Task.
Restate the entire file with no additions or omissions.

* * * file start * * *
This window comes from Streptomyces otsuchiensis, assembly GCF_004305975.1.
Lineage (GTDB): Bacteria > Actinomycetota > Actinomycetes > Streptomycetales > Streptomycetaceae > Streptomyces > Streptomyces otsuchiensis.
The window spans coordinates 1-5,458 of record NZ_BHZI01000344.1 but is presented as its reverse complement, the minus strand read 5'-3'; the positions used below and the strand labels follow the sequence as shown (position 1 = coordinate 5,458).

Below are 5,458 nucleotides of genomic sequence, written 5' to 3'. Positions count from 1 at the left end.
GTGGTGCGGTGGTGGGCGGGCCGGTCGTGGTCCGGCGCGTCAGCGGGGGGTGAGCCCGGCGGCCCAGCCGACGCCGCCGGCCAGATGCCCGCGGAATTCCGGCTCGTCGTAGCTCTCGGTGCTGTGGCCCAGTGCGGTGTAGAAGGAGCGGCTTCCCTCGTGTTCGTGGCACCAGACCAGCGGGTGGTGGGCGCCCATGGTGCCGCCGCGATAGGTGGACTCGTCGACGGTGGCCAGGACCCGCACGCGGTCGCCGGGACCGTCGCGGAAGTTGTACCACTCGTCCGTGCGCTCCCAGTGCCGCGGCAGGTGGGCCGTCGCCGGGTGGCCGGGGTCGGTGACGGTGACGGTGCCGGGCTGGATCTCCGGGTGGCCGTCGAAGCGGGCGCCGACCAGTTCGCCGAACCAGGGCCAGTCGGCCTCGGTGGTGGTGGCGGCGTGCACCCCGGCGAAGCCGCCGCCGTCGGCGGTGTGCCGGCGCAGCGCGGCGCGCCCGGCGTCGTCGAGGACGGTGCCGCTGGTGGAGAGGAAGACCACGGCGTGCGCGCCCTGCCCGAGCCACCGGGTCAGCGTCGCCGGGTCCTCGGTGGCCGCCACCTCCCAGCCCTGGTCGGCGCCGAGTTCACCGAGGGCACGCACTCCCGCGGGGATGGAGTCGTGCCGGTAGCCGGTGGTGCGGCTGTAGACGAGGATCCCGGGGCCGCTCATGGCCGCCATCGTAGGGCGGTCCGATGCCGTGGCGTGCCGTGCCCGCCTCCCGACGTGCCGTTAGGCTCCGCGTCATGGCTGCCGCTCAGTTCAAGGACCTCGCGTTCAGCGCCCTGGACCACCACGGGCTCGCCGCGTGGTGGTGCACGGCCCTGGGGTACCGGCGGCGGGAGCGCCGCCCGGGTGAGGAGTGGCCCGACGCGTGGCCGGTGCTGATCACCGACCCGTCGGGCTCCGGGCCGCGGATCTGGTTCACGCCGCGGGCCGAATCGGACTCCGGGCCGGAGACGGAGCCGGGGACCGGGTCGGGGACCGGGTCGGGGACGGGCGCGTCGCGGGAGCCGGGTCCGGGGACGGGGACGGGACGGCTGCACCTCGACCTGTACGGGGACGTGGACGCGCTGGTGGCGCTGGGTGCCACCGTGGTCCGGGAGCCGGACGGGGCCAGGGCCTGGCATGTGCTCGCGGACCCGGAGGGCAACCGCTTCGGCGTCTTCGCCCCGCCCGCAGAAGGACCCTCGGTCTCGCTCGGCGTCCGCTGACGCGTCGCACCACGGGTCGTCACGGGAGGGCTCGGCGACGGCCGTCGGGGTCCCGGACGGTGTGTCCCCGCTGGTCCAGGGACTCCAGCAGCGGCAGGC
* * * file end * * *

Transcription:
This window comes from Streptomyces otsuchiensis, assembly GCF_004305975.1.
Lineage (GTDB): Bacteria > Actinomycetota > Actinomycetes > Streptomycetales > Streptomycetaceae > Streptomyces > Streptomyces otsuchiensis.
The window spans coordinates 1-5,458 of record NZ_BHZI01000344.1 but is presented as its reverse complement, the minus strand read 5'-3'; the positions used below and the strand labels follow the sequence as shown (position 1 = coordinate 5,458).

Below are 5,458 nucleotides of genomic sequence, written 5' to 3'. Positions count from 1 at the left end.
GTGGTGCGGTGGTGGGCGGGCCGGTCGTGGTCCGGCGCGTCAGCGGGGGGTGAGCCCGGCGGCCCAGCCGACGCCGCCGGCCAGATGCCCGCGGAATTCCGGCTCGTCGTAGCTCTCGGTGCTGTGGCCCAGTGCGGTGTAGAAGGAGCGGCTTCCCTCGTGTTCGTGGCACCAGACCAGCGGGTGGTGGGCGCCCATGGTGCCGCCGCGATAGGTGGACTCGTCGACGGTGGCCAGGACCCGCACGCGGTCGCCGGGACCGTCGCGGAAGTTGTACCACTCGTCCGTGCGCTCCCAGTGCCGCGGCAGGTGGGCCGTCGCCGGGTGGCCGGGGTCGGTGACGGTGACGGTGCCGGGCTGGATCTCCGGGTGGCCGTCGAAGCGGGCGCCGACCAGTTCGCCGAACCAGGGCCAGTCGGCCTCGGTGGTGGTGGCGGCGTGCACCCCGGCGAAGCCGCCGCCGTCGGCGGTGTGCCGGCGCAGCGCGGCGCGCCCGGCGTCGTCGAGGACGGTGCCGCTGGTGGAGAGGAAGACCACGGCGTGCGCGCCCTGCCCGAGCCACCGGGTCAGCGTCGCCGGGTCCTCGGTGGCCGCCACCTCCCAGCCCTGGTCGGCGCCGAGTTCACCGAGGGCACGCACTCCCGCGGGGATGGAGTCGTGCCGGTAGCCGGTGGTGCGGCTGTAGACGAGGATCCCGGGGCCGCTCATGGCCGCCATCGTAGGGCGGTCCGATGCCGTGGCGTGCCGTGCCCGCCTCCCGACGTGCCGTTAGGCTCCGCGTCATGGCTGCCGCTCAGTTCAAGGACCTCGCGTTCAGCGCCCTGGACCACCACGGGCTCGCCGCGTGGTGGTGCACGGCCCTGGGGTACCGGCGGCGGGAGCGCCGCCCGGGTGAGGAGTGGCCCGACGCGTGGCCGGTGCTGATCACCGACCCGTCGGGCTCCGGGCCGCGGATCTGGTTCACGCCGCGGGCCGAATCGGACTCCGGGCCGGAGACGGAGCCGGGGACCGGGTCGGGGACCGGGTCGGGGACGGGCGCGTCGCGGGAGCCGGGTCCGGGGACGGGGACGGGACGGCTGCACCTCGACCTGTACGGGGACGTGGACGCGCTGGTGGCGCTGGGTGCCACCGTGGTCCGGGAGCCGGACGGGGCCAGGGCCTGGCATGTGCTCGCGGACCCGGAGGGCAACCGCTTCGGCGTCTTCGCCCCGCCCGCAGAAGGACCCTCGGTCTCGCTCGGCGTCCGCTGACGCGTCGCACCACGGGTCGTCACGGGAGGGCTCGGCGACGGCCGTCGGGGTCCCGGACGGTGTGTCCCCGCTGGTCCAGGGACTCCAGCAGCGGCAGGC